My essay, “Stop Cutting: The Right to Bodily Integrity,” now appears in Midwifery Today 120 (Winter 2016), 38-39.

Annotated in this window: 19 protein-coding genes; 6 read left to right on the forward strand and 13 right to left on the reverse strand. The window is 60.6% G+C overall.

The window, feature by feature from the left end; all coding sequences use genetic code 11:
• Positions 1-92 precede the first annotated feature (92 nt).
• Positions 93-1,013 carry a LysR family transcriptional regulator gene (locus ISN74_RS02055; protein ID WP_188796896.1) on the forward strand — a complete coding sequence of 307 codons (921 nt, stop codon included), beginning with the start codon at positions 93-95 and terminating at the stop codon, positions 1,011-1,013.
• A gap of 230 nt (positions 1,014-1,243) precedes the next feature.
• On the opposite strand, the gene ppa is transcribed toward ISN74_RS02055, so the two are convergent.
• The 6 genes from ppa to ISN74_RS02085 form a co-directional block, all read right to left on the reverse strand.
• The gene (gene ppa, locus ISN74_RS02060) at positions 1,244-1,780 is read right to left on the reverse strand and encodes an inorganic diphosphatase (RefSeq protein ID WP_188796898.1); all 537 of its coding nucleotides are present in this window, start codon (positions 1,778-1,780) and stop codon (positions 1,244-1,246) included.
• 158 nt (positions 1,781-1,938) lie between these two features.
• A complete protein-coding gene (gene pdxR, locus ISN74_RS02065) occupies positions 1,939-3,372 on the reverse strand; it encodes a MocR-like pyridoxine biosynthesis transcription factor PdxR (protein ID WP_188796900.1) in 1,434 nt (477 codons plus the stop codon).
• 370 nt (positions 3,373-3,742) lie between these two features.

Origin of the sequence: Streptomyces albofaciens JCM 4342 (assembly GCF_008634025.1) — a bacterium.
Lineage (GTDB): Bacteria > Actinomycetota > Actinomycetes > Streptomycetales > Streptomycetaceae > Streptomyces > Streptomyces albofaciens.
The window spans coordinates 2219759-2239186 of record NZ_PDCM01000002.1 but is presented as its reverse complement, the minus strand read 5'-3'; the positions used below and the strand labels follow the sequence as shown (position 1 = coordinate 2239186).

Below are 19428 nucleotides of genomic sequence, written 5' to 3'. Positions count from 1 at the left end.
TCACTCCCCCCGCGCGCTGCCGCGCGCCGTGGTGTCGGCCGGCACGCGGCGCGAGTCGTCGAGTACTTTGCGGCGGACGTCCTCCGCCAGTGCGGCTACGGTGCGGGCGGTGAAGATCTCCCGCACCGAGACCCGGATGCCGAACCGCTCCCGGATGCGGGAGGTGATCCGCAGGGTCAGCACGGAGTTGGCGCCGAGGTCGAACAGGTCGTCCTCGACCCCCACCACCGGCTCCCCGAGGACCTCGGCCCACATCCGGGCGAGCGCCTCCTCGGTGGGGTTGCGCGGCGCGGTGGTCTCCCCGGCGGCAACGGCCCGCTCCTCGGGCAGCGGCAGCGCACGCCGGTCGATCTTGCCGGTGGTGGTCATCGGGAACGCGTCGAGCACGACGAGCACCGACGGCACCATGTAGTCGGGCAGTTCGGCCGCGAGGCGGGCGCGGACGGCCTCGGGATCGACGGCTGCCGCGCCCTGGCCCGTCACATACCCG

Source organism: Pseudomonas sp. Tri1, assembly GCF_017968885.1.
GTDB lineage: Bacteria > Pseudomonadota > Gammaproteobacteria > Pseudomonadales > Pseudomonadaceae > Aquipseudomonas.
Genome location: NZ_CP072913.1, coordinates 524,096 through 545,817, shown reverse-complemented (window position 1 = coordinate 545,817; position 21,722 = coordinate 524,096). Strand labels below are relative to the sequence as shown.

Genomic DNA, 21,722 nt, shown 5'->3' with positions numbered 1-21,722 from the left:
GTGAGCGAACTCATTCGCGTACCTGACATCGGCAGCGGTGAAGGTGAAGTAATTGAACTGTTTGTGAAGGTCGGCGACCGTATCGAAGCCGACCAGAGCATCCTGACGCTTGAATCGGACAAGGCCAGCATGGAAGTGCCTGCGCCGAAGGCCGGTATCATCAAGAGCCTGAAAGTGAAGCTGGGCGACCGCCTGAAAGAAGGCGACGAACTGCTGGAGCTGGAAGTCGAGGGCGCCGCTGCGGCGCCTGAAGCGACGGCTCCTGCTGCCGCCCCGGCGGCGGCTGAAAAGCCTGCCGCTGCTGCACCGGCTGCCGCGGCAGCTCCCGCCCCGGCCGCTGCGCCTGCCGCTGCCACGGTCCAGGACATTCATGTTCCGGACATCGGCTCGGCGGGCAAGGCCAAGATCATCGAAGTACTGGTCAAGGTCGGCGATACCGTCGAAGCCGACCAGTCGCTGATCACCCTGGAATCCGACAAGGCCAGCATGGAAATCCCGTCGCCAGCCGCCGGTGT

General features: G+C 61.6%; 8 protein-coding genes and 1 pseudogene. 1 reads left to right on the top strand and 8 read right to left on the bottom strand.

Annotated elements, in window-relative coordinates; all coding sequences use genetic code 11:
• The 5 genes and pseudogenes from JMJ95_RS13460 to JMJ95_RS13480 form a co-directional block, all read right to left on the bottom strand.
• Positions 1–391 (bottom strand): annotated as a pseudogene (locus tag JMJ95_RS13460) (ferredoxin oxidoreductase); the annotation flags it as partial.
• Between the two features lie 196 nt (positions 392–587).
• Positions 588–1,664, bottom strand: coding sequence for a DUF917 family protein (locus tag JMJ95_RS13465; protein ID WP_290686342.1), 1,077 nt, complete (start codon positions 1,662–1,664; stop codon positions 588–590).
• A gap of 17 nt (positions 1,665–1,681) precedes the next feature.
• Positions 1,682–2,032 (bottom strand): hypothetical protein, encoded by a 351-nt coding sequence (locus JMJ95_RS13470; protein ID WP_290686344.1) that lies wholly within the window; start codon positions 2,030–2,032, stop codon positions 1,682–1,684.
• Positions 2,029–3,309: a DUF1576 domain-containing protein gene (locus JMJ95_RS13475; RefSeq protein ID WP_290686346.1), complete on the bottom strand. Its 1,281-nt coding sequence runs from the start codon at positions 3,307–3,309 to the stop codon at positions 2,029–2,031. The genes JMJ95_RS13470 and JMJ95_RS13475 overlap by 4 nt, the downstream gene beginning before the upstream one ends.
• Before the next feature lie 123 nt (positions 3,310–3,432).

In this essay, I begin by recalling a certified nurse-midwife who had the responsibility for suturing 3o young girls who were ritually cut in West Africa. Following the World Heath Organization (WHO), I define the four recognized types of female genital mutilation and their complications, note that unnecessary episiotomies and cesareans could be considered types 5 and 6, and review the beliefs in developed and developing countries that lead to the physically and psychologically harmful practices of cutting / FGM. I then discuss effective means of preventing this practice as well as the value of cross-cultural partnerships that intervene when and where necessary. I conclude by giving an overview of the role midwives can play as educators and healers, noting that midwives who know how to suture all kinds of cuts and tears (not just 1st and 2nd degree tears) can be especially helpful when needed.